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Paying off credit card debt

How to pay off credit card debt

Victoria Russell
Written by  Victoria Russell
5 min read
Updated: 27 Feb 2024

Struggling with debt on your credit cards? Our guide explains your options and the steps you can take to pay it off more quickly

Credit card debt is a common financial burden that can spiral out of control if not managed properly.

It's easy to find yourself in a situation where you're only making the minimum payments each month, but this strategy can lead to higher balances and more interest charges over time.

Interest compounds, which means you're paying interest on the interest already accrued, causing your debt to grow even faster.

However, there are ways to avoid this trap, such as taking advantage of introductory 0% rate cards, where no interest will be added to your balance for a set period.

For instance, carrying a £500 balance and making monthly repayments of £25 could result in £95 of interest charges at an 18.9% APR.

Tackling credit card debt head-on

When it comes to paying off credit card debt, there are several effective methods you can employ.

One approach could be to use a bank transfer to pay off the balance in full from your current account. This can be easily done through digital banking.

Alternatively, setting up a direct debit ensures that you automatically pay the full balance each month, helping you avoid late fees and additional interest charges.

Another savvy strategy could be to utilise a balance transfer – a balance transfer credit card offers low or even 0% interest for a set period, allowing you to move your existing credit card debt and pay it off without accruing further interest charges.

For those with a significant amount of credit card debt, a debt consolidation loan might be a suitable option.

By taking out a personal loan with a lower interest rate, you can pay off your credit card balances and then repay the loan over a fixed term, potentially saving money on interest and making monthly repayments more manageable.

couple looking at laptop

The power of paying more than the minimum

With a credit card, it can be tempting to just make the minimum payment. However, it is good practice to pay more than the minimum payment, especially when you’re in debt.

The reason is that paying more than the minimum payment means you clear your debt faster. Exceeding the minimum payment will also mean you pay less overall interest and boost your credit score.

What to do when you can't make payments

If you find yourself unable to pay your credit card debt, it's crucial to take action immediately.

Contact your card providers to discuss your situation; they may offer better deals, payment holidays, or options for debt restructuring.

Regulated companies are expected to be supportive of customers facing financial difficulties.

However, be aware that payment holidays might increase your debt due to added interest and charges.

If you need further assistance, free debt-advice charities are available to provide guidance, negotiate with lenders on your behalf, and help create a manageable repayment plan.

Credit card debt and your credit score

Carrying credit card debt can have a detrimental effect on your credit score, signalling to potential lenders that you may be a credit risk.

This can make it more difficult to obtain additional credit cards, loans, or mortgages.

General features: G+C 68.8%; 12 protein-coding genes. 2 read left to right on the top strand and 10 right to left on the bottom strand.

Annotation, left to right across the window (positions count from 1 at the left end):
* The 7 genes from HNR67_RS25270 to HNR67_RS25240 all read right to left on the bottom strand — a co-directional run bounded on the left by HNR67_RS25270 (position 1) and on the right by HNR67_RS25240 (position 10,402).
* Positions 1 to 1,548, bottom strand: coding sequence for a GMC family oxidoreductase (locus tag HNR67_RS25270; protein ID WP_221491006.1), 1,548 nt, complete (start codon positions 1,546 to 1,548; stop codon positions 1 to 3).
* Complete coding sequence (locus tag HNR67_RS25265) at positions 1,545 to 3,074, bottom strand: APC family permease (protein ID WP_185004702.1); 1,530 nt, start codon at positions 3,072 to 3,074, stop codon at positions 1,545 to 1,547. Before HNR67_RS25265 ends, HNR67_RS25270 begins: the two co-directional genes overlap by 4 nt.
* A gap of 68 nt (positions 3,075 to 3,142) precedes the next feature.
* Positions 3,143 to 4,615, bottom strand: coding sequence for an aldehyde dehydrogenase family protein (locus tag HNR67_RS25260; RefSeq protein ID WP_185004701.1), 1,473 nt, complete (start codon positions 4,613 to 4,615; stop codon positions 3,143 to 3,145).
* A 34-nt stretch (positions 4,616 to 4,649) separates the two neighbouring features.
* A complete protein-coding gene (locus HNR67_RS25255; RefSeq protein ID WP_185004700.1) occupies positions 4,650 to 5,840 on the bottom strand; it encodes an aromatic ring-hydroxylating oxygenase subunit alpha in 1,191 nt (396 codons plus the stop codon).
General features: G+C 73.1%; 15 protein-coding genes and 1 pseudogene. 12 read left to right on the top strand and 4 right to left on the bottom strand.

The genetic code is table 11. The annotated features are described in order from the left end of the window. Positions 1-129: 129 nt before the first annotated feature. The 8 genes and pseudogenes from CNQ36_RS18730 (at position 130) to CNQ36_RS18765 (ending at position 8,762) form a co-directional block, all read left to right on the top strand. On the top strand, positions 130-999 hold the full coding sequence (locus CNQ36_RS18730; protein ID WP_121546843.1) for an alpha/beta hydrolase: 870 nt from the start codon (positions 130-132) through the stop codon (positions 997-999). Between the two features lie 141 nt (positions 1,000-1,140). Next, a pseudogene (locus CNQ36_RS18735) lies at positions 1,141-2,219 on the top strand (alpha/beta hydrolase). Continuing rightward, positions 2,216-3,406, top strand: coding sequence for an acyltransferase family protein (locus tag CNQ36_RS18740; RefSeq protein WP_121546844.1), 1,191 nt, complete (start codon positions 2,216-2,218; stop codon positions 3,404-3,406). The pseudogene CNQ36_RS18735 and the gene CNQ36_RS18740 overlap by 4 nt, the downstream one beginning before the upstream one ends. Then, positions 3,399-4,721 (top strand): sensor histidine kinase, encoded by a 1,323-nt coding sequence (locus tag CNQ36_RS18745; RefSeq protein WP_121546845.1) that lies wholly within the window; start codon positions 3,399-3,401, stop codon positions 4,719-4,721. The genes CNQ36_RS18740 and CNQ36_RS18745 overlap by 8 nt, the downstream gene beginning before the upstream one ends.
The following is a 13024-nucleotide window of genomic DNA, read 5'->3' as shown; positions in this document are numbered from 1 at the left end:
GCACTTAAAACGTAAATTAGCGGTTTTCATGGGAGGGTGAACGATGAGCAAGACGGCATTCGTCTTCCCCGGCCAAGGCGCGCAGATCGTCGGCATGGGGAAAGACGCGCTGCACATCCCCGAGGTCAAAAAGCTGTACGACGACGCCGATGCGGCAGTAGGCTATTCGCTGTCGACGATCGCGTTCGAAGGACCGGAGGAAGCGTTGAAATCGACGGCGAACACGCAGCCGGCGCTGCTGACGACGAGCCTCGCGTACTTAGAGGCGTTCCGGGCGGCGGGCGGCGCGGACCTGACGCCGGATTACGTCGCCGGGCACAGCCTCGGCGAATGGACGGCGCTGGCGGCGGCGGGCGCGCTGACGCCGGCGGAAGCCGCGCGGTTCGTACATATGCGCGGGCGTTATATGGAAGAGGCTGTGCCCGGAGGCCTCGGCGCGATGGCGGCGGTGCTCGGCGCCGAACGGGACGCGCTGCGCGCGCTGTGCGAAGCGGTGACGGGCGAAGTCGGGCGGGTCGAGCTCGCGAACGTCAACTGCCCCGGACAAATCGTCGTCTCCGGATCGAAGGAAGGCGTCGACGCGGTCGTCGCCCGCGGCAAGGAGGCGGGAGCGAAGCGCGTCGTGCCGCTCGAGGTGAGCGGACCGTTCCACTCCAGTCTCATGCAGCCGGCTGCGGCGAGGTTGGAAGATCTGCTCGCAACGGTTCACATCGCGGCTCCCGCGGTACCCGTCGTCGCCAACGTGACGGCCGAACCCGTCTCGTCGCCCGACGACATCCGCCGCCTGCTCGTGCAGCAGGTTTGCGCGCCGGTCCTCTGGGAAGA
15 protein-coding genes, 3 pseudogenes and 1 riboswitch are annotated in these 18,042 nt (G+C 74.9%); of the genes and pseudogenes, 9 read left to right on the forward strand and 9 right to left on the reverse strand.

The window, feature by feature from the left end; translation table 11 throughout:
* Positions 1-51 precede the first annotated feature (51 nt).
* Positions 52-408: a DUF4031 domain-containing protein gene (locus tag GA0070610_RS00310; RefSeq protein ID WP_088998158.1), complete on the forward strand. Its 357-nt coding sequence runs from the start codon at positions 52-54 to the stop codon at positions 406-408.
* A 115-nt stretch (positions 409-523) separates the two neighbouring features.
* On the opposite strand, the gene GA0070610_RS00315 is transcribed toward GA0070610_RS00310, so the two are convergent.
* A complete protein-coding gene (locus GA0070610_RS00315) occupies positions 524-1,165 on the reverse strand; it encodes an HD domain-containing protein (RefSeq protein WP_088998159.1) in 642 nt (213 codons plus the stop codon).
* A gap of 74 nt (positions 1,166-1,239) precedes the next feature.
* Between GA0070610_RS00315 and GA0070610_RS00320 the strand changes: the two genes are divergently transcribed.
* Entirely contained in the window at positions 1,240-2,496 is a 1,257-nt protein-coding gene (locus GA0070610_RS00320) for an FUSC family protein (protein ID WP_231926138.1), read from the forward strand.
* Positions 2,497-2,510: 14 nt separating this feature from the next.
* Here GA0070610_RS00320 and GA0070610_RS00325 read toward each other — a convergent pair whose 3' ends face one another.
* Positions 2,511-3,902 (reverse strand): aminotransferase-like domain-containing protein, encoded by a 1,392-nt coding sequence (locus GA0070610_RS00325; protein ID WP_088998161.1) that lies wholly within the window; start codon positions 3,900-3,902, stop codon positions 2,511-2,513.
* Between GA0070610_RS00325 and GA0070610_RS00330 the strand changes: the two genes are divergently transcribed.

Conversely, if you clear your balance every month, it can positively impact your credit score, demonstrating your ability to manage finances responsibly.

For more tips on enhancing your credit score, our guide on how to improve your credit score is an invaluable resource.

What should I do after I've paid off my credit card debt?

Once you've paid off your credit card debt, it's essential to take steps to avoid falling back into the same trap.

Improving your spending habits and adhering to a budget are key to staying debt-free.

Consider keeping a credit card solely for emergencies and ensure you set up a monthly direct debit to pay off your card balance in full, thus avoiding any late payment charges.

These practices can not only improve your credit rating but also lead to better terms for future borrowing.

Strategies for a debt-free future

To reduce the likelihood of accruing future credit card debt, it's important to create and stick to a budget.

A well-planned budget that accounts for your income and expenses can help you manage your finances more effectively.

Additionally, building an emergency fund can provide a financial cushion for unexpected expenses, reducing the need to rely on credit cards.

Further reading

We have a range of useful guides for credit card borrowers, including:

Comparing credit cards with MoneySuperMarket

Searching for a new credit card with us is quick and straightforward. We can look across the market to find deals from leading providers to suit your needs. All you need to do is give us a few details about you and your finances. We’ll do a 'soft credit search' to find the cards most suited to you - and it won't impact your credit score in any way.

We’ll show you your chances of being accepted for different card deals, so you aren’t left disappointed. Searching in this way puts you in control because you’ll know where you stand and can apply for a new card with greater confidence.

MoneySuperMarket is a credit broker – this means we’ll show you products offered by lenders. We never take a fee from customers for this broking service. Instead, we are usually paid a fee by the lenders – though the size of that payment doesn’t affect how we show products to customers.

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